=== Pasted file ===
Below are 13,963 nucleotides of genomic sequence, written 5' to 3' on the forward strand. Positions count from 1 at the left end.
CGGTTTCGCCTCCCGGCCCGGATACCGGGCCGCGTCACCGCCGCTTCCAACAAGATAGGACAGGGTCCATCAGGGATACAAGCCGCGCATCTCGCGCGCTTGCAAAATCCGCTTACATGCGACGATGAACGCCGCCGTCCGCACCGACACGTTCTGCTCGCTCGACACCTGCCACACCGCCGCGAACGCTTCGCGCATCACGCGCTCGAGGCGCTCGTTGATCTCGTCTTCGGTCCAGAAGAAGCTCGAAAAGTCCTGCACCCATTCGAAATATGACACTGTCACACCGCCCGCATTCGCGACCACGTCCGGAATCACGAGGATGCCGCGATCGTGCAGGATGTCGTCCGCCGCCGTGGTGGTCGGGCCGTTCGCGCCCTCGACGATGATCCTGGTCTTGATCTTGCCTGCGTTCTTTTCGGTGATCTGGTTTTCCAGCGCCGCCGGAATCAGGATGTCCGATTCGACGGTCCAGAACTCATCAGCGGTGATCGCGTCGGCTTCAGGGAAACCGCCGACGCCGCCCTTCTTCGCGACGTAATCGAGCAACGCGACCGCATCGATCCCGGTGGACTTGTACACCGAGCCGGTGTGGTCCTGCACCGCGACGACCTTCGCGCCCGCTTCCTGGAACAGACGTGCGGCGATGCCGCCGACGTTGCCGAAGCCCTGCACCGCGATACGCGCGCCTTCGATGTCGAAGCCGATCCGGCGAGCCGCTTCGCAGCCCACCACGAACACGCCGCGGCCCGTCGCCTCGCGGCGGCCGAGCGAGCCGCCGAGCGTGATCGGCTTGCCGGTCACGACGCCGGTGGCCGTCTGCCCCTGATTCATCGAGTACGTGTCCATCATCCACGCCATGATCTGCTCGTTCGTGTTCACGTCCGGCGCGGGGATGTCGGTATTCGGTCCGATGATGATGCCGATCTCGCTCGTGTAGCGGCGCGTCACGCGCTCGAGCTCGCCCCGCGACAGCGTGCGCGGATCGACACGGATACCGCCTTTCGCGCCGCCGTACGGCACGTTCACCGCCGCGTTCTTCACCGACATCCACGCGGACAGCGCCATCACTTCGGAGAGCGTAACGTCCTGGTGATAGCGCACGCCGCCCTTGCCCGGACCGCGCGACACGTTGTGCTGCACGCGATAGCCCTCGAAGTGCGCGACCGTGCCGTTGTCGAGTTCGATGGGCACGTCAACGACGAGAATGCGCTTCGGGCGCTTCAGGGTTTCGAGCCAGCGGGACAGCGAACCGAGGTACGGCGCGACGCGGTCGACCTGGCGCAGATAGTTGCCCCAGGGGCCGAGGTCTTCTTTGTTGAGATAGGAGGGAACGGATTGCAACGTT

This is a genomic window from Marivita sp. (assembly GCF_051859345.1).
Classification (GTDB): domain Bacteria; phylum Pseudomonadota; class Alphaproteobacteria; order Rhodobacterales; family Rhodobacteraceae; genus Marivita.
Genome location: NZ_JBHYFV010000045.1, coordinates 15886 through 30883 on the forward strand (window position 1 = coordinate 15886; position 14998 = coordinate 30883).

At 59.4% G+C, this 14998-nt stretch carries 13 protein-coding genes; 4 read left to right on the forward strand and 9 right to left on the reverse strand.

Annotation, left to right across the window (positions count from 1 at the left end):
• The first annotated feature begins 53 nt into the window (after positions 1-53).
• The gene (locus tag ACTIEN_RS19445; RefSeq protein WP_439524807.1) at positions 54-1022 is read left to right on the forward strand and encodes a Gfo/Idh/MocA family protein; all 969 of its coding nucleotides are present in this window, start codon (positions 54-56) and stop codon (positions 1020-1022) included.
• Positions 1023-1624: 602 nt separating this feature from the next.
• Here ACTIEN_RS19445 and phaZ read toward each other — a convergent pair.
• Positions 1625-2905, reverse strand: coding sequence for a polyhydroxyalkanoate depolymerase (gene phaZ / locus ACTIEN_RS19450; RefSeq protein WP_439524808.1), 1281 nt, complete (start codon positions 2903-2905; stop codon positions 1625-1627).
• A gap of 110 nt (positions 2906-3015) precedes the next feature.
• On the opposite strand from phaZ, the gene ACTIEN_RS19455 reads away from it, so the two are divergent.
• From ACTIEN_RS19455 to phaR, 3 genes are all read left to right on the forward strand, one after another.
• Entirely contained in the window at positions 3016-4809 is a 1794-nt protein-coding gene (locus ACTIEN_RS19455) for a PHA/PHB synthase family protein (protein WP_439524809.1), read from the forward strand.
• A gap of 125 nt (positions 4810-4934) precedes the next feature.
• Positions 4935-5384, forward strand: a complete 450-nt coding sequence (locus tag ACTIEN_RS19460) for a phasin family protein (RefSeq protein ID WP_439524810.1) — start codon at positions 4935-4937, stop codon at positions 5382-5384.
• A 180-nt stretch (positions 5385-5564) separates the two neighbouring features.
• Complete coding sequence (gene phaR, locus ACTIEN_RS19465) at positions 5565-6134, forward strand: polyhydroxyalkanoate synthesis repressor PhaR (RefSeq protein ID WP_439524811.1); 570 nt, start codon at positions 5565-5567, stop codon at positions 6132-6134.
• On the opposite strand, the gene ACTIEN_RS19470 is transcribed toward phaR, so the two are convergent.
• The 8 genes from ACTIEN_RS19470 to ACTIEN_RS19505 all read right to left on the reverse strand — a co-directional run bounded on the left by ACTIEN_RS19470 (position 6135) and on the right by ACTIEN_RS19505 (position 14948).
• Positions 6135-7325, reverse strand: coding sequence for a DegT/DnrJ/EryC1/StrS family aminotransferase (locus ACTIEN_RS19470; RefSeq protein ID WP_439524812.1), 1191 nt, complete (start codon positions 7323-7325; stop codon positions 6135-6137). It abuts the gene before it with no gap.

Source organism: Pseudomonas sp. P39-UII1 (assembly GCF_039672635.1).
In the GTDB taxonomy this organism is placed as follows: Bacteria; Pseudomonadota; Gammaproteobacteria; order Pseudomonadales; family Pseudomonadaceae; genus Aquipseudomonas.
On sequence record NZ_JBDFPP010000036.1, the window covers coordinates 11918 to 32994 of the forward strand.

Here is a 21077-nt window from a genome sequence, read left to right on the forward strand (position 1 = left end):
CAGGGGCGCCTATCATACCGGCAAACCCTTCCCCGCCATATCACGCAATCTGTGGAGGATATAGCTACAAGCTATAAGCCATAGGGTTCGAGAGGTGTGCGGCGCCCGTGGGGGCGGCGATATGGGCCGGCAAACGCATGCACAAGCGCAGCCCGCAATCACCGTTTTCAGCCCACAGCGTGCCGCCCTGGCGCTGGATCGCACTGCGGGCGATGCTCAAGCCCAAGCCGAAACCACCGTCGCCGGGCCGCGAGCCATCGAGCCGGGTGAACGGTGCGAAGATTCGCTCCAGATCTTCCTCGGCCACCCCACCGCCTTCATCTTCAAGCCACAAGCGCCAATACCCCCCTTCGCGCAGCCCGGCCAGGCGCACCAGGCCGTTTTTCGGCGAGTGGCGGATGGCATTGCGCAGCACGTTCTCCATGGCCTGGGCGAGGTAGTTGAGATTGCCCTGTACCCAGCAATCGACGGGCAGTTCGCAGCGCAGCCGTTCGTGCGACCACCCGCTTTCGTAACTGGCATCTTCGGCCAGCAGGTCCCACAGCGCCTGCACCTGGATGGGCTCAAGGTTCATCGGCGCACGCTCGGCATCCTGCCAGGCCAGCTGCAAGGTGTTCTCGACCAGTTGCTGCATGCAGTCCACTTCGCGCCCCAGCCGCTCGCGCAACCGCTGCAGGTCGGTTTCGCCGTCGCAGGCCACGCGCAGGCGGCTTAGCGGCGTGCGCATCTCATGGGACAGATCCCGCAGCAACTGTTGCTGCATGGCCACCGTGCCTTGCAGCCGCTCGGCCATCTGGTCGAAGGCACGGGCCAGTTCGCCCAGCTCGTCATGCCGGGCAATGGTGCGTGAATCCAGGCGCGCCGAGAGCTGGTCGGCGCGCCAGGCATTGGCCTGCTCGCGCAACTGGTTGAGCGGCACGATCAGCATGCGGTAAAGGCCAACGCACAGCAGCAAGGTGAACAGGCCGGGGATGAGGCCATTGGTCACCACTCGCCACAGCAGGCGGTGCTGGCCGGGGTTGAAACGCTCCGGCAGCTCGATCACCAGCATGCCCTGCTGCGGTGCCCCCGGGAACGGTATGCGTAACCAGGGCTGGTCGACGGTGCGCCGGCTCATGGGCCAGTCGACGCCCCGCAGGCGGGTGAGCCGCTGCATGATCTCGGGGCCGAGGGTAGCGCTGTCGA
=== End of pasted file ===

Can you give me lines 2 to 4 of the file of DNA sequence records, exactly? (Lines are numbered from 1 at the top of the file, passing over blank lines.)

CGGTTTCGCCTCCCGGCCCGGATACCGGGCCGCGTCACCGCCGCTTCCAACAAGATAGGACAGGGTCCATCAGGGATACAAGCCGCGCATCTCGCGCGCTTGCAAAATCCGCTTACATGCGACGATGAACGCCGCCGTCCGCACCGACACGTTCTGCTCGCTCGACACCTGCCACACCGCCGCGAACGCTTCGCGCATCACGCGCTCGAGGCGCTCGTTGATCTCGTCTTCGGTCCAGAAGAAGCTCGAAAAGTCCTGCACCCATTCGAAATATGACACTGTCACACCGCCCGCATTCGCGACCACGTCCGGAATCACGAGGATGCCGCGATCGTGCAGGATGTCGTCCGCCGCCGTGGTGGTCGGGCCGTTCGCGCCCTCGACGATGATCCTGGTCTTGATCTTGCCTGCGTTCTTTTCGGTGATCTGGTTTTCCAGCGCCGCCGGAATCAGGATGTCCGATTCGACGGTCCAGAACTCATCAGCGGTGATCGCGTCGGCTTCAGGGAAACCGCCGACGCCGCCCTTCTTCGCGACGTAATCGAGCAACGCGACCGCATCGATCCCGGTGGACTTGTACACCGAGCCGGTGTGGTCCTGCACCGCGACGACCTTCGCGCCCGCTTCCTGGAACAGACGTGCGGCGATGCCGCCGACGTTGCCGAAGCCCTGCACCGCGATACGCGCGCCTTCGATGTCGAAGCCGATCCGGCGAGCCGCTTCGCAGCCCACCACGAACACGCCGCGGCCCGTCGCCTCGCGGCGGCCGAGCGAGCCGCCGAGCGTGATCGGCTTGCCGGTCACGACGCCGGTGGCCGTCTGCCCCTGATTCATCGAGTACGTGTCCATCATCCACGCCATGATCTGCTCGTTCGTGTTCACGTCCGGCGCGGGGATGTCGGTATTCGGTCCGATGATGATGCCGATCTCGCTCGTGTAGCGGCGCGTCACGCGCTCGAGCTCGCCCCGCGACAGCGTGCGCGGATCGACACGGATACCGCCTTTCGCGCCGCCGTACGGCACGTTCACCGCCGCGTTCTTCACCGACATCCACGCGGACAGCGCCATCACTTCGGAGAGCGTAACGTCCTGGTGATAGCGCACGCCGCCCTTGCCCGGACCGCGCGACACGTTGTGCTGCACGCGATAGCCCTCGAAGTGCGCGACCGTGCCGTTGTCGAGTTCGATGGGCACGTCAACGACGAGAATGCGCTTCGGGCGCTTCAGGGTTTCGAGCCAGCGGGACAGCGAACCGAGGTACGGCGCGACGCGGTCGACCTGGCGCAGATAGTTGCCCCAGGGGCCGAGGTCTTCTTTGTTGAGATAGGAGGGAACGGATTGCAACGTT

This is a genomic window from Marivita sp. (assembly GCF_051859345.1).
Classification (GTDB): domain Bacteria; phylum Pseudomonadota; class Alphaproteobacteria; order Rhodobacterales; family Rhodobacteraceae; genus Marivita.